Picabia’s artistic career was rife with contradictory reviews. Much of his work was critically mocked at the time of its unveiling, while he was simultaneously regarded as “a ‘high priest’ of modern art” amongst progressive abstractionists early on. Just as he was gaining notoriety for his works of cubism, World War I hit Europe and the French artist sought refuge in Dada hot spots New York and Zurich. From 1915 until the early 1920s, the avant-gardist experimented with Dada art forms—a particularly appropriate school of thought for Picabia, as Dada, too, was intrinsically impossible to define.
While Picabia would depart from the Dadaists by the mid-1920s in temporary favor of the tableau vivant (“living picture”), Dada’s branches of art, film, theater and literature—not to mention its vehement disdain for mainstream culture—kept Picabia busy throughout the first half of the decade. He created a number of inspired collages and drawings, and in December 1924, his film titled Entr’acte (on view at MoMA) premiered alongside Erik Satie’s ballet, Relâche.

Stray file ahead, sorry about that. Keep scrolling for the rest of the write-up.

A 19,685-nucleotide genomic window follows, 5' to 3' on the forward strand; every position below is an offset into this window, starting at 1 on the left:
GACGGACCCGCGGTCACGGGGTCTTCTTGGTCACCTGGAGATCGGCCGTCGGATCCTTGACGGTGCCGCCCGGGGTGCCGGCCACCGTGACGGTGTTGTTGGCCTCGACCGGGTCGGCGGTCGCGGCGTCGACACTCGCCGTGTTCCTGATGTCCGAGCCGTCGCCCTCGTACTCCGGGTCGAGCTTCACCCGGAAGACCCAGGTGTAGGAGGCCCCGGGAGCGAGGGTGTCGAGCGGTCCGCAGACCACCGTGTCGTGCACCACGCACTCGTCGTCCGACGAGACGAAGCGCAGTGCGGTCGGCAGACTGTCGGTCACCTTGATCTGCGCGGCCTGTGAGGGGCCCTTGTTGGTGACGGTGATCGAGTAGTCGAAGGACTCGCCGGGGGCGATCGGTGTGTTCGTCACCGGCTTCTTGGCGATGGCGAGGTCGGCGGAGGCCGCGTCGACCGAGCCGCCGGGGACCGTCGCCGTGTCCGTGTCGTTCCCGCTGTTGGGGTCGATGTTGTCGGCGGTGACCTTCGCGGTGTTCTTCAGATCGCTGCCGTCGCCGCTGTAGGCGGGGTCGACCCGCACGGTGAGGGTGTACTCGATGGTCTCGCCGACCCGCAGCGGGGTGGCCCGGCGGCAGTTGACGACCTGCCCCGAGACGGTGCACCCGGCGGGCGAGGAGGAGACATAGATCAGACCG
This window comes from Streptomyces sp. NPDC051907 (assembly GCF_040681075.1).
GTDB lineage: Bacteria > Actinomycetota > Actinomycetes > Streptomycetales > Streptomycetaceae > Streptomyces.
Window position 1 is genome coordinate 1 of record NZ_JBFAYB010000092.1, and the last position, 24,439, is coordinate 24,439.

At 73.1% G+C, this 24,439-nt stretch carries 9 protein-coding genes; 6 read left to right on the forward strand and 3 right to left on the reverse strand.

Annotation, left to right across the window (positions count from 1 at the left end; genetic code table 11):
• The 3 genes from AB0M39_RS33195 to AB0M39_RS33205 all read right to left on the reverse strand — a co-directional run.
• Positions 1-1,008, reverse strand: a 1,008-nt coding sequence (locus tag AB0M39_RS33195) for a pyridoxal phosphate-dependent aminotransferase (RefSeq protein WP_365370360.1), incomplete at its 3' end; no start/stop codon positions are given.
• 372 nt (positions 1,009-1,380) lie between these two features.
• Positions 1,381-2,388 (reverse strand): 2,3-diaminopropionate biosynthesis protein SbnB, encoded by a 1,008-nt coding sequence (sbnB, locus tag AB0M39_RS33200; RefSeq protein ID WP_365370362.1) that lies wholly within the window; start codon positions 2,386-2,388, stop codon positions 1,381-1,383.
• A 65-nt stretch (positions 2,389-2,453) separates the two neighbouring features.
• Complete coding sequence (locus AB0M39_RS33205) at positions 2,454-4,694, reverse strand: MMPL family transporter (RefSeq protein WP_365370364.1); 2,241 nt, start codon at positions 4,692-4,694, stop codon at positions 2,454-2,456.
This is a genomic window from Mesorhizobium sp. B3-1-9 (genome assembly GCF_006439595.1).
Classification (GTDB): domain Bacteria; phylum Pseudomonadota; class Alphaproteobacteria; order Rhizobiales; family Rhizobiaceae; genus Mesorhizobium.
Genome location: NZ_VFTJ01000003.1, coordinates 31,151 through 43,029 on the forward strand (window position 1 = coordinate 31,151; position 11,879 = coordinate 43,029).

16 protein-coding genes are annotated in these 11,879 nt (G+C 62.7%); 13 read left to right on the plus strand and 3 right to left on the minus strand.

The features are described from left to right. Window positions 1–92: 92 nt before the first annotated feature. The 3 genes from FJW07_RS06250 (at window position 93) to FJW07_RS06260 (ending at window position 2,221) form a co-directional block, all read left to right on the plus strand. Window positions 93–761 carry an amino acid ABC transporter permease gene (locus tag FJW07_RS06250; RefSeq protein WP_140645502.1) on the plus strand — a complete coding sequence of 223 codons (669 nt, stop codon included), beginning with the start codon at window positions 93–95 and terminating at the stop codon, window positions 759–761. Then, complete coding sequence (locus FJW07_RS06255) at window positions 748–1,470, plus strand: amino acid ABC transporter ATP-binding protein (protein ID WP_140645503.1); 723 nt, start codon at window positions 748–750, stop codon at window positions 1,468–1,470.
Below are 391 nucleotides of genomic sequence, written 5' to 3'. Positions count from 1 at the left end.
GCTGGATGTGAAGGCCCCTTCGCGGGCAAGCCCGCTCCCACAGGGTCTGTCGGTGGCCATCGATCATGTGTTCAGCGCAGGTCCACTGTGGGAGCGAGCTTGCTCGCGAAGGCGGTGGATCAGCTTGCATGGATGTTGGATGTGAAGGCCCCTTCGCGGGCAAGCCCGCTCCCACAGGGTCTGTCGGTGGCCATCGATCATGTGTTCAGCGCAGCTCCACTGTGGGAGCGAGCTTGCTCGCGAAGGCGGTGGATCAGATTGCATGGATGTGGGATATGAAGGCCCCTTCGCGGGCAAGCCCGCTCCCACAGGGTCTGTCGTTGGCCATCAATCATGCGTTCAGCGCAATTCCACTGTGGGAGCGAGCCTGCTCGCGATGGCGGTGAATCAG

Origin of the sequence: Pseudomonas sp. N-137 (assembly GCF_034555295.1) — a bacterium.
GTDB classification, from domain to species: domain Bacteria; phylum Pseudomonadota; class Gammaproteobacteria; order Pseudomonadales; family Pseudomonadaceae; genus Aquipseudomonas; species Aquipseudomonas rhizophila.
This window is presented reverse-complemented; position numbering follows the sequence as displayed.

In 1925, Picabia moved to the south of France. There, the artist (born to two wealthy parents in Paris) indulged in his “longtime passions for yachting, fast cars, and casino gambling,” MoMA informs. During this time, Picabia produced a number of revealing portraits depicting colorful, carnivalesque characters embracing, kissing, and in some instances, staring defiantly at the viewer as if to knowingly cause discomfort. In retrospect, Picabia’s Monsters are particularly enlightening; dark and mischievous, the series is a nod to the self-proclaimed “terrible monster” in him, and the promiscuous lifestyle he was known to lead.